The historical demand from China and domestically low stock-to-use ratios has led to the most recent run-up in grain prices. The direct impact of higher grain prices is that it increases the cost of gain (COG) for feedlots. In other words, it costs more dollars to put on the same amount of weight. Higher COG generally creates incentives for feedlots to place heavier feeder cattle and to ship cattle at lower finished weights. These two incentives combine to require less feed and effectively limit the impact of higher feed costs. However, even at higher grain prices, feedlots could still decide to feed cattle to larger heavier carcass weights if their marketing method is to sell cattle on a negotiated dressed basis. If they are selling on a formula (i.e. grid) where heavier carcasses and fatter cattle are discounted, then feedlots will likely seek to limit excessive amounts of days on feed. Thus, the preferred marketing method will largely influence the decision of how long to feed cattle given elevated feed costs.
Feedlot finishing rations largely consist of 4 to 5 components: grain, byproducts, roughage, protein (if needed), and supplement. Roughage comes in the form of hay, straw, or silages. Supplements consist of needed vitamins and minerals, and perhaps supplemental protein. For feedlots located in the Northern Plains, energy can consist either of corn (rolled, high-moisture, or flaked), other grains, corn milling feeds like distiller grains (dried, modified, or wet), or gluten feeds (Cargill Sweet Bran or wet corn gluten feed). Exhaustive work done by the University of Nebraska – Lincoln (UNL) has shown that regardless of the form of distillers grains fed, each type offers – in most cases – superior nutritional properties to corn through greater energy, and provides protein. The wet products (modified or wet distillers grains) also provide better mixing and holds diets together. Feeding wet or modified distillers grains also allows for use of lower quality forages such as stalks or straw as roughage. As observed in 2020, removal of distillers grains entirely from finishing rations is difficult given the protein and other benefits. One of the primary benefits is that the inclusion of any distiller grains results in improved feed conversion and average daily gain resulting in fewer days on feed. The type of distillers grains used varies these marginal improvements in cattle performance. Currently, we are updating a tool that producers can use to estimate the economic gains by varying the type and level of distiller grains.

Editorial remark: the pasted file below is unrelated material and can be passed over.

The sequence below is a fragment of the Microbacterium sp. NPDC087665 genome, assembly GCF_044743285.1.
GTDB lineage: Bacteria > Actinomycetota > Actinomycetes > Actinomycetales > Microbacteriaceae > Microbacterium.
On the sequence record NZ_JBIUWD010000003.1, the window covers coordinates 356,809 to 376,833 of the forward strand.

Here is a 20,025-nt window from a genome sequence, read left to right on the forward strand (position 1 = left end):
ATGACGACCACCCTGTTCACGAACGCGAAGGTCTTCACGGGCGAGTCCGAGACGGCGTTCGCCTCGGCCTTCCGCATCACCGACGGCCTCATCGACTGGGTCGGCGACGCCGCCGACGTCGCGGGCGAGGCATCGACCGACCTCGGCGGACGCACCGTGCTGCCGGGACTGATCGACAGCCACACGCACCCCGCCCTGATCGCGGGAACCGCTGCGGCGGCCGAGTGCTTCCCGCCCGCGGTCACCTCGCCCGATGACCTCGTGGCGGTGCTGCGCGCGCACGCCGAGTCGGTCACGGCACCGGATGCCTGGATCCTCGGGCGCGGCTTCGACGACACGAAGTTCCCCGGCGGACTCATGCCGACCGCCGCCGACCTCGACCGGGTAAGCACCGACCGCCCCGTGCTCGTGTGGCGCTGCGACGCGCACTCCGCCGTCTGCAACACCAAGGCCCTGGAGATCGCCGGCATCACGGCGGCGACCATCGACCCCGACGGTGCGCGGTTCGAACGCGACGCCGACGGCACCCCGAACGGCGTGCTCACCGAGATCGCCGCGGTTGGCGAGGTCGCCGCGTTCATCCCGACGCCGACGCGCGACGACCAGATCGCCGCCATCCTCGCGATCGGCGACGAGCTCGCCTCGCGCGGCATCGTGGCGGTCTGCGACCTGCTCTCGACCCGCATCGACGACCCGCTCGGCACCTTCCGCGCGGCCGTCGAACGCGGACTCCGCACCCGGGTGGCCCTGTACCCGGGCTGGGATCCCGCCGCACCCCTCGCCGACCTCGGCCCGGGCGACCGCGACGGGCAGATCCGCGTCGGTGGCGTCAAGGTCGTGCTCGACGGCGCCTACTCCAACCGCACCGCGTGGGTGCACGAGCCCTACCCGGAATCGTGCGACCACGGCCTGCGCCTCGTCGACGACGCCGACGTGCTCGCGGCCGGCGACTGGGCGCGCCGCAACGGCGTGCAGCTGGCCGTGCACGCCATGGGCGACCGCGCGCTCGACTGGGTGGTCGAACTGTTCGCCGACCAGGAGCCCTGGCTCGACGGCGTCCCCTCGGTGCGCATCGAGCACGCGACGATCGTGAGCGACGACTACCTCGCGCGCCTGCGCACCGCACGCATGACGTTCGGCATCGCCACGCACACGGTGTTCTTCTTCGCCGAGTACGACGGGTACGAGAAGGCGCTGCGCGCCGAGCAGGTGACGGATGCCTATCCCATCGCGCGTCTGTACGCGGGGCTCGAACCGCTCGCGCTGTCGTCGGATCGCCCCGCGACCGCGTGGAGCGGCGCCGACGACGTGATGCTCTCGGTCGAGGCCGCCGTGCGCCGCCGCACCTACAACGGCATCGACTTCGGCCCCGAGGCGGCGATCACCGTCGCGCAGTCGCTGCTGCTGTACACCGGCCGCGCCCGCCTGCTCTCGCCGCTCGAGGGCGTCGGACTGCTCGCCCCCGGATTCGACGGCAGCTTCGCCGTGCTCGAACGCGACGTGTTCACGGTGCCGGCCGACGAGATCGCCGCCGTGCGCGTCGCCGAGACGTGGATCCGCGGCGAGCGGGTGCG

The favorable properties and relative affordability of distillers grains – paired with a concerted effort by ethanol plants to market distillers grains as co-products rather than by-products – helped form a market for distillers grains that were largely impervious to, and separate from, fluctuations in the ethanol sector (Morgan 2020). However, a sharp pencil is required to price distiller grains into or out of finishing diets. Too often, inclusion is decreased to non-economical inclusions when the price is higher than grain prices, or the perception that value is no longer provided.
Growing Role of Distiller Grains in Ethanol Plant Revenue
The products constituting the largest share of the co-product revenue stream for most ethanol plants are the various forms of distillers grains, most commonly Dried Distillers Grains with Solubles (DDGS), Modified Distillers Wet Grains (MDGS), and Distillers Wet Grains (WDGS). While both MDGS and WDGS offer higher feeding values than DDGS but their moisture contents and weights make them difficult to ship beyond a limited radius, making DDGS the most common form of distillers grains nationally (Nuttelman, et al. 2011). Nebraska is uniquely situated to have the ability to feed larger amounts of several types of distiller grains relative to other large cattle feeding states with plants close in proximity. This allows for more wet or modified use compared to dry. In addition, keeping the moisture helps with diet mixing, energy capture by finishing cattle, and improves energy use at the ethanol plant. Product handling and storage is a greater challenge and generally more suited for larger feedlots.
Ethanol plants recognize the importance of distiller grains to livestock feeders as well as the role they play in the overall plant revenues. Since 2005, distiller grains have had a growing share of overall ethanol plant revenues. Figure 1 plots DDGS as a share of total plant revenue using the IA State Ethanol Profitability model between 2005-2020. While the share varies between months and across years, the relative share has been rising. Since 2018, it has averaged about 27-28%. It is important to notice the spike during the government lockdown to control the spread of COVID-19 which limited ethanol demand from gasoline. Two other spikes occurred each corresponding with a run-up in grain prices in Fall 2020 and Spring 2021. Figure 1 would suggest that during run-ups in grain prices, revenues from distiller grains make up a larger share of revenues relative to ethanol increases the importance of maintaining this market segment. Further, adding the revenue ethanol plants now get from corn oil (since 2012) and co-products likely make up an even larger portion of ethanol plant revenues relative to ethanol.